Onegin, Ballet by John Cranko
Acclaimed choreographer John Cranko was working on the dance sequences in the opera Eugene Onegin by Piotr Ilyich Tchaikovsky in the early 1950s when inspiration struck him. Ever since then, he had the vision of a ballet based on the Russian Romantic composer’s music in his head. When he moved to the Staatsoper in Stuttgart, Cranko could finally realize this vision, and his Onegin ballet had its premiere there on 13 April 1965. Ever since then, it has been a favourite neoclassical performance to revive across Europe. This season’s shows in Prague shine with the same freshness and impact as the famed original.
The story of Onegin recounts the main plot points of the famous novel in verse by Alexander Pushkin: Eugene Onegin’s pride and impulsivity deprive him of the true love of Tatiana. Years later, Onegin seeks to regain what he has foolishly cast away, but it is too late. His perseverance and short temper lead him from one disaster to the next. In the rich tradition of Russian Romanticism, both music and narration combine to elevate the tragedy to a resounding climax.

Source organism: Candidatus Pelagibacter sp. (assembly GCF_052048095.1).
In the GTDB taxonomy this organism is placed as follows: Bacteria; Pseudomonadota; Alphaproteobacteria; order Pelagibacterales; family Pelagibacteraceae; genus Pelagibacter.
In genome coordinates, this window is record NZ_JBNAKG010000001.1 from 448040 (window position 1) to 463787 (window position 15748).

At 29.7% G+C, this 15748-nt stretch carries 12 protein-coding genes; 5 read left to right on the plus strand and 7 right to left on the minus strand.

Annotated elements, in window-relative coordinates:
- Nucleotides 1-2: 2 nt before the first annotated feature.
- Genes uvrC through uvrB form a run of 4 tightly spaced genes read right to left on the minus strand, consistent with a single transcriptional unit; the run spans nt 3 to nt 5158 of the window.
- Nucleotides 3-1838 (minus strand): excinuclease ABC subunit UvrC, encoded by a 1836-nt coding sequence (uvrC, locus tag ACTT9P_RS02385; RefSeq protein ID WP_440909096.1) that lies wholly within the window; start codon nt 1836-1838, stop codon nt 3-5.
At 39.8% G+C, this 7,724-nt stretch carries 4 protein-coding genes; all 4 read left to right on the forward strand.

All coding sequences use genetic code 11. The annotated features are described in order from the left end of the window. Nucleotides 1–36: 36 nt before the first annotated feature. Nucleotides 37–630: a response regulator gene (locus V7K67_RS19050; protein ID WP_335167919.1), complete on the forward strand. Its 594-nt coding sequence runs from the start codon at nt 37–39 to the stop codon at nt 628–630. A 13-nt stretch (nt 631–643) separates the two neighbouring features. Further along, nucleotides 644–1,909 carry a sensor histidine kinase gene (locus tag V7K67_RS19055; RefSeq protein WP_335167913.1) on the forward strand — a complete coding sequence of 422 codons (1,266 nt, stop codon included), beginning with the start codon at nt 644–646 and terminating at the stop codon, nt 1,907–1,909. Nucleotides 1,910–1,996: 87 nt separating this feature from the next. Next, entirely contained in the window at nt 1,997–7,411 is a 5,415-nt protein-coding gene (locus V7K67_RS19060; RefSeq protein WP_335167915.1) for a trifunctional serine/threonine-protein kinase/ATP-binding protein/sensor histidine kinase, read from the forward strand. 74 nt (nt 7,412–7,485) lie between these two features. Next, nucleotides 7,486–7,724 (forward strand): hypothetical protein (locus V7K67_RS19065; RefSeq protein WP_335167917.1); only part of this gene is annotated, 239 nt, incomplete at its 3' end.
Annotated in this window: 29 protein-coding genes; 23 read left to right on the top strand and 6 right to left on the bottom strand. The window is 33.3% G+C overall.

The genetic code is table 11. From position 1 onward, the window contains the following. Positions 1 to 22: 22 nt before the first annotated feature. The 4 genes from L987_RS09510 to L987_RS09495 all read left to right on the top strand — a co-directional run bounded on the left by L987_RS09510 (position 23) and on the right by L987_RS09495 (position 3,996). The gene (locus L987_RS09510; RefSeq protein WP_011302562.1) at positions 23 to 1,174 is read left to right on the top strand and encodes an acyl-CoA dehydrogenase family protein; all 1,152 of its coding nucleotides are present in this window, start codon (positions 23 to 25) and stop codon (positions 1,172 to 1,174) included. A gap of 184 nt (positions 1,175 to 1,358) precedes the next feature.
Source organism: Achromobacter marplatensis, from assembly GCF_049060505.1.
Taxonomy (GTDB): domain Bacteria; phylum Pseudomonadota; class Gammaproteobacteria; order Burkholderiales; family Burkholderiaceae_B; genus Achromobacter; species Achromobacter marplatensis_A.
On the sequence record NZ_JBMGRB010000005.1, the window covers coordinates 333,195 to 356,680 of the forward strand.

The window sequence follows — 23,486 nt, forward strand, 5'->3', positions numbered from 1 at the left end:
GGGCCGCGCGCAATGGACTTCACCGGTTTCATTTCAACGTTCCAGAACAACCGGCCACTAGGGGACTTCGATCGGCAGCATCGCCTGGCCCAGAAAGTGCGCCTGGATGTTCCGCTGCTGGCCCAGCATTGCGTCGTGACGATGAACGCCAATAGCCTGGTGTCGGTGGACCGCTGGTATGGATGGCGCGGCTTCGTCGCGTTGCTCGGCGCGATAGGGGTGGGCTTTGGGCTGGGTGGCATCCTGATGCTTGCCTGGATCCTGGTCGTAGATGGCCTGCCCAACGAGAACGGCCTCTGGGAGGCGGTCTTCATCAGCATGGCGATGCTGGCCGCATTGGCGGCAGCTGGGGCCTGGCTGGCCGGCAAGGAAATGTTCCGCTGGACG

To the electrifying plot by Pushkin, Cranko adds a remarkably multistylistic choreography. Classical, modern, acrobatic, folk and ballroom ballet traditions all flow into one coherent presentation that is bound to impress. The music is arranged by Kurt-Heinz Stolze, a collaborator of Cranko’s in Stuttgart who based the ballet’s score on Tchaikovsky’s piano works. This choice retained the Russian composer’s dramatic appeal while scaling down the auditory dramatics in favour of the on-stage dance action. The result is a highly eclectic and appealing modern ballet work that many in the 1960s characterized as ahead of its time. Cranko’s Onegin has proved its staying power throughout the years, and the Prague revival is bound to bring new fans of the work together.